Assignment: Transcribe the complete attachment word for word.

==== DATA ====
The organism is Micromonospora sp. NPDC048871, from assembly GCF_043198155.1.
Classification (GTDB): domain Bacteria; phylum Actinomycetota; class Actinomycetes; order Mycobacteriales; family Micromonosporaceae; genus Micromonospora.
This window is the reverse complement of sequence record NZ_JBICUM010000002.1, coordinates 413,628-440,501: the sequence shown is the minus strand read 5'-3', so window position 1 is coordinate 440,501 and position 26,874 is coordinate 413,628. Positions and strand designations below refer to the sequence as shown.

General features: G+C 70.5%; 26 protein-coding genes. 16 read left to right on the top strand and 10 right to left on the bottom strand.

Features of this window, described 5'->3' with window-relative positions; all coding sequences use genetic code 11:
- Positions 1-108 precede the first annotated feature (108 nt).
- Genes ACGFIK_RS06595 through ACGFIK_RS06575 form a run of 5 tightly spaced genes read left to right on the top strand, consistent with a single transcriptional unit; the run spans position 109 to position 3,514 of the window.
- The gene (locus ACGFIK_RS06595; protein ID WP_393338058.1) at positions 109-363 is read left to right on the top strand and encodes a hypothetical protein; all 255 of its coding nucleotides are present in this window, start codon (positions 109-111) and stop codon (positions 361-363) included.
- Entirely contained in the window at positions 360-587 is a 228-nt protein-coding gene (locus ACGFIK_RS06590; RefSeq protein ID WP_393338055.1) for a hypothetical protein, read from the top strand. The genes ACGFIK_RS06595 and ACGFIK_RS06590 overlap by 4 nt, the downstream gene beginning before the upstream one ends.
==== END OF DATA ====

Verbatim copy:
The organism is Micromonospora sp. NPDC048871, from assembly GCF_043198155.1.
Classification (GTDB): domain Bacteria; phylum Actinomycetota; class Actinomycetes; order Mycobacteriales; family Micromonosporaceae; genus Micromonospora.
This window is the reverse complement of sequence record NZ_JBICUM010000002.1, coordinates 413,628-440,501: the sequence shown is the minus strand read 5'-3', so window position 1 is coordinate 440,501 and position 26,874 is coordinate 413,628. Positions and strand designations below refer to the sequence as shown.

General features: G+C 70.5%; 26 protein-coding genes. 16 read left to right on the top strand and 10 right to left on the bottom strand.

Features of this window, described 5'->3' with window-relative positions; all coding sequences use genetic code 11:
- Positions 1-108 precede the first annotated feature (108 nt).
- Genes ACGFIK_RS06595 through ACGFIK_RS06575 form a run of 5 tightly spaced genes read left to right on the top strand, consistent with a single transcriptional unit; the run spans position 109 to position 3,514 of the window.
- The gene (locus ACGFIK_RS06595; protein ID WP_393338058.1) at positions 109-363 is read left to right on the top strand and encodes a hypothetical protein; all 255 of its coding nucleotides are present in this window, start codon (positions 109-111) and stop codon (positions 361-363) included.
- Entirely contained in the window at positions 360-587 is a 228-nt protein-coding gene (locus ACGFIK_RS06590; RefSeq protein ID WP_393338055.1) for a hypothetical protein, read from the top strand. The genes ACGFIK_RS06595 and ACGFIK_RS06590 overlap by 4 nt, the downstream gene beginning before the upstream one ends.